Ex-Pats: The Migration to Pot-Friendly States, for Health Reasons

Before returning home to England, Clark French — a charming 27-year-old with the accent and turns-of-phrase irresistible to the kind of Americans for whom public television is a ritual — capped off a December visit to San Francisco in typical tourist fashion, with a walk across the Golden Gate Bridge.

Ho-hum for Marin commuters, the long walk was for him a life-changing experience. Back home, he can't walk.

At 24, the onset of multiple sclerosis put French in a wheelchair or, at best, hobbling to appointments with the help of a walking stick. That ruled out a normal job, and home life wasn't much fun when the drugs prescribed for the condition left him feeling like he was in treatment for cancer (they're chemotherapy drugs).

Bed-bound and house-bound: That was life for French for two years. After a month in the United States, “I was walking again,” he says. The answer? Not our health care system. Our legal weed.

He first came here “on a wish and a hope” after hearing what cannabis oil did for other MS sufferers. He met some people, bought oil and buds in legalized Colorado and in California, where, French says, he received a doctor's recommendation (which are technically reserved for California residents only, but that's another story). The oil beat the pain and stiffness MS wreaked on his body.

In America, he could ditch the chair and even the walking stick.

With long hair stuffed under a flat-brimmed cap and a wardrobe heavy on hoodies and jeans, French would fit right in in California. He would also be healthier. He's thought about emigrating to the United States solely for his health — for marijuana. He is not alone.

In America today, there are native-born citizens who are leaving their homes, abandoning jobs, friends, and family. They are vacating places like Pennsylvania and other points (mostly east), and relocating to Colorado. Some are parents, and they're leaving their lives for weed — for their children.

The story of adults going to states where they can buy over-the-counter oils, sprays, and teas that sometimes bring their children's uncontrollable epileptic seizures to heel made The New York Times last fall. Think it's bullshit? Think again: Big pharma and big medicine are getting into the game, with a yearlong study of a weed-based epilepsy drug now underway at UC San Francisco.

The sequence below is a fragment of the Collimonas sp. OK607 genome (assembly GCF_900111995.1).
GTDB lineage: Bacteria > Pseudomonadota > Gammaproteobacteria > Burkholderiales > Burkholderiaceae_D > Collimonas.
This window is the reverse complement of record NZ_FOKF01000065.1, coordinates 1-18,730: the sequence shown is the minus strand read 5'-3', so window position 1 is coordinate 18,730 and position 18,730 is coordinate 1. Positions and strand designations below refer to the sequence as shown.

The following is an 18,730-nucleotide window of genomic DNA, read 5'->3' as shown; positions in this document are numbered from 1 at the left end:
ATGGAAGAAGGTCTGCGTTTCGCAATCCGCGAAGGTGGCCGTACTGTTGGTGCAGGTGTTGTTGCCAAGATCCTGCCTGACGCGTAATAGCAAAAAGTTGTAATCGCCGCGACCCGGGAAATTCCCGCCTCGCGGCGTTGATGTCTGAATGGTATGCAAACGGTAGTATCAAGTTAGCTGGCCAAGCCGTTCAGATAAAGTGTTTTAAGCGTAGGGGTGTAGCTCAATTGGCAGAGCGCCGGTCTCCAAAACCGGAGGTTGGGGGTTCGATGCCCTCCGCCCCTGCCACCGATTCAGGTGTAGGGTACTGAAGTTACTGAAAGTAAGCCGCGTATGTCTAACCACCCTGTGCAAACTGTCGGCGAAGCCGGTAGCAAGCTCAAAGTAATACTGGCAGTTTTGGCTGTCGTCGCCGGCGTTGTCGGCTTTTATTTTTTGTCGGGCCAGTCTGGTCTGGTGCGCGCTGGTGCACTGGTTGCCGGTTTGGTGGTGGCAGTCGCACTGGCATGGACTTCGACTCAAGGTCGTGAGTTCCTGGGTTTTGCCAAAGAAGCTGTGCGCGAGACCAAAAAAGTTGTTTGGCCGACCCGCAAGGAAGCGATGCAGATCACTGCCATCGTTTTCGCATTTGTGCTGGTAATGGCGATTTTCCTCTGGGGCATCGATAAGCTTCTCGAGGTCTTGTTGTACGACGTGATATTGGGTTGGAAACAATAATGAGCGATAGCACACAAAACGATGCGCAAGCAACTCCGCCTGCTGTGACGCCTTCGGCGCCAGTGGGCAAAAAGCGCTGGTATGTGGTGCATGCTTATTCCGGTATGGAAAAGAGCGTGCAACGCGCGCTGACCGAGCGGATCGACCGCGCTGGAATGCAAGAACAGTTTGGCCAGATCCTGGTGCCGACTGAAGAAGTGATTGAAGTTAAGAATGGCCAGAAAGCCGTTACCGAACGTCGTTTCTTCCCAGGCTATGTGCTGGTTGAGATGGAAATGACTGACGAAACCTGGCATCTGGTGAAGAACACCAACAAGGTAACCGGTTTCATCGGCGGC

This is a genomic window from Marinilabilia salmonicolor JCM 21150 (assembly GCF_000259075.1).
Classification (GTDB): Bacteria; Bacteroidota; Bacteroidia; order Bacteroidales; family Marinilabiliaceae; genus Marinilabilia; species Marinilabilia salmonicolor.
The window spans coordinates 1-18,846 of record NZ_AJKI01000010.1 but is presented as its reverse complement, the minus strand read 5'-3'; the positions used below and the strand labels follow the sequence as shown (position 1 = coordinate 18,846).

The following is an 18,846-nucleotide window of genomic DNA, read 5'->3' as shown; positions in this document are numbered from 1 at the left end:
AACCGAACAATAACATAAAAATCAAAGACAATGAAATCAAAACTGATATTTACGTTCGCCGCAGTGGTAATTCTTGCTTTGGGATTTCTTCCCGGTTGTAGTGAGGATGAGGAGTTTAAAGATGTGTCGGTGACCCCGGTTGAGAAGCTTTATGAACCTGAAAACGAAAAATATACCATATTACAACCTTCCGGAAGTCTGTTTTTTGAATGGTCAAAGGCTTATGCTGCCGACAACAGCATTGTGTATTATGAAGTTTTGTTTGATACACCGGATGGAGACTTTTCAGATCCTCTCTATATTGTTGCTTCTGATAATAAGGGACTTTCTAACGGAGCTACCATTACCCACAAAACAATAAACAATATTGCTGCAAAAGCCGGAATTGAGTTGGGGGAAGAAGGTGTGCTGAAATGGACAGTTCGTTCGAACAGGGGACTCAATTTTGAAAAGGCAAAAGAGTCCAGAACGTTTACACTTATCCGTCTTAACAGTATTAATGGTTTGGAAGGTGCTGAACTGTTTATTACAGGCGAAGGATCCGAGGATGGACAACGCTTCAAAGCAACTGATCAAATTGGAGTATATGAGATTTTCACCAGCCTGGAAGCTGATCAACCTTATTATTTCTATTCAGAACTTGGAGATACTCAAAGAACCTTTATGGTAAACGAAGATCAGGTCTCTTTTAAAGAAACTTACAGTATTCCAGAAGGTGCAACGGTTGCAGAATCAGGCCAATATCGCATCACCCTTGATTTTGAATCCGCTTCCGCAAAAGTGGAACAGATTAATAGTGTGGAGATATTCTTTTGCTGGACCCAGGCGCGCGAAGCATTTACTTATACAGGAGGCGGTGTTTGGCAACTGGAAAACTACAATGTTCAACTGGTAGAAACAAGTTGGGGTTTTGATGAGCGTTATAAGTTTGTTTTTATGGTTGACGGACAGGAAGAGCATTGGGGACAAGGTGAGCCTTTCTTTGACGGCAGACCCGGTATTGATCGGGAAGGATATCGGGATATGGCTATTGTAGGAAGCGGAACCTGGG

America is supposed to be a haven for refugees. Now, weed laws are creating them.

French's cousin, Dale Beaumont-Smith, is a filmmaker. He was in California to film French's's walk, and in Colorado to capture his visits to dispensaries and farms, for a documentary on the effort in the U.K. to make medical cannabis legal.

In the U.K., cannabis was downgraded from the canon of dangerous drugs — for five years, from 2004 to 2009. It's now a Class B drug again. He can get weed in the U.K., for about £20 for 1.2 grams, all from Vietnamese gangs, French says, who pull cartel-like tricks like smuggling adolescent boys on container ships to tend giant gardens. “They're not very nice at all,” he says. “But that's it. That's what's out there.”

And reform on cannabis policy is completely stalled. Only Parliament in London can move it forward, and very few members of Parliament will even touch it. Without a federal system where voters in individual states can change laws, it's smoke what the Vietnamese have — or slowly sink back into the wheelchair.

So French almost stayed. “It was for selfish reasons, really,” he says. “I wanted to be well.” Instead, he's spending part of the winter closer to home, in Barcelona. Spanish policy on activities conducted within one's home is nonintervention, so someone in the know can buy cannabis from private “clubs,” not unlike the speakeasy-style Measure Z clubs in Oakland.

So in Barcelona, a cheap flight on Ryanair away from his new home in Brighton, Clark French can walk. And he can stay closer to the U.K., where he can work. Marijuana activism in England is staging “cannabis picnics,” smoke-ins surrounded by police and by media, where French — a co-founder of the U.K.'s NORML — is a regular presence.

“I never thought I'd be able to be a workaholic,” he says. Something else amused him: So many people he met, in San Francisco and in Denver, gave him so much free weed that California was, well, cheap. “I was actually saving money in California.”

Land of the free, indeed.

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